Kasey Sumeriski is from our neck of the woods, Knoxville, Tennessee, and attends The University of Tennessee. She is a senior majoring in Medical Anthropology. She has aspirations to, “Medically and holistically serve the underserved and impoverished international communities, as well as, advocate for the health care inequalities in the United States and globally.” Kasey was attracted to RAM by our mission and by RAM President Stan Brock’s unique life story. She also was interested in working on the front lines with impoverished communities during clinics. Her advice for anyone thinking about interning is, “Be open-minded to the different experiences and people they will meet while working at RAM. Be ready for a lot of behind-the-scenes work, but it’s totally worth it when it’s time for clinics.” Kasey just recently joined the team, so she doesn’t really have any particular moments that stick out, but she is looking forward to attending a clinic. In her down time, Kasey enjoys working in her herb garden, and last summer she worked as a rafting guide in Colorado.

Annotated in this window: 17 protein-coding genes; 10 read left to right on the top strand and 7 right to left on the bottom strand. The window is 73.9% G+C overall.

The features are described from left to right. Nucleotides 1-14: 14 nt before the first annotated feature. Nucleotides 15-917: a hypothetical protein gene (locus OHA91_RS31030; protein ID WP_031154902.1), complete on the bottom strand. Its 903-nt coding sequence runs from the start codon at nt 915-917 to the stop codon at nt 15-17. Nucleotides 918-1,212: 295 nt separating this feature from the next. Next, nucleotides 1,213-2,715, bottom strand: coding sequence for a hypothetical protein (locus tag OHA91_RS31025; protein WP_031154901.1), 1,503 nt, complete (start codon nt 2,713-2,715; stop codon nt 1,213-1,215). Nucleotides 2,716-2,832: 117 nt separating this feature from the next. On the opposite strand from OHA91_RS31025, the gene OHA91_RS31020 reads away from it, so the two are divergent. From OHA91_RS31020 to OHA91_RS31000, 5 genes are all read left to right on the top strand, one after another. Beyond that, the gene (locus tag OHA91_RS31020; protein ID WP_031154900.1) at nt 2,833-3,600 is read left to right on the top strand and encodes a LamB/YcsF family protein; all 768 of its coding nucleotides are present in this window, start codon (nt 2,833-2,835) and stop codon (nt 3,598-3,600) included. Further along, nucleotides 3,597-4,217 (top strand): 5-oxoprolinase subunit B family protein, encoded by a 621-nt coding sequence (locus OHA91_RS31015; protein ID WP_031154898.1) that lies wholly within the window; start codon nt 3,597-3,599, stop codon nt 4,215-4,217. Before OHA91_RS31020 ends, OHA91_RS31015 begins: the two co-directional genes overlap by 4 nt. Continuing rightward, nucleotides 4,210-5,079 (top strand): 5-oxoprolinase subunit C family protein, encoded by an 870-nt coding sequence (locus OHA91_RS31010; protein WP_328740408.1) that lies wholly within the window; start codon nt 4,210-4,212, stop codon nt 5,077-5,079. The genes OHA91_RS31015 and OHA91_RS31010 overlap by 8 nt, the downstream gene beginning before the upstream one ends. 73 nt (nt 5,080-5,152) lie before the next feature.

Personally, working with all of these soon-to-be professionals and witnessing how ahead of the curve they are at this point in their lives has amazed me. They have done so much vital research and work for us. Many of them helped us honor the military veterans of this country at our Salute to Service event earlier in the summer. Many of them have had ideas that have brought on some changes in the ways we try to reach out to patients, medical professionals, and donors. On behalf of all the staff at Remote Area Medical, we all appreciate how hard you all work to help us with our day-to-day mission, and we look forward to seeing how you all change people’s lives for the better.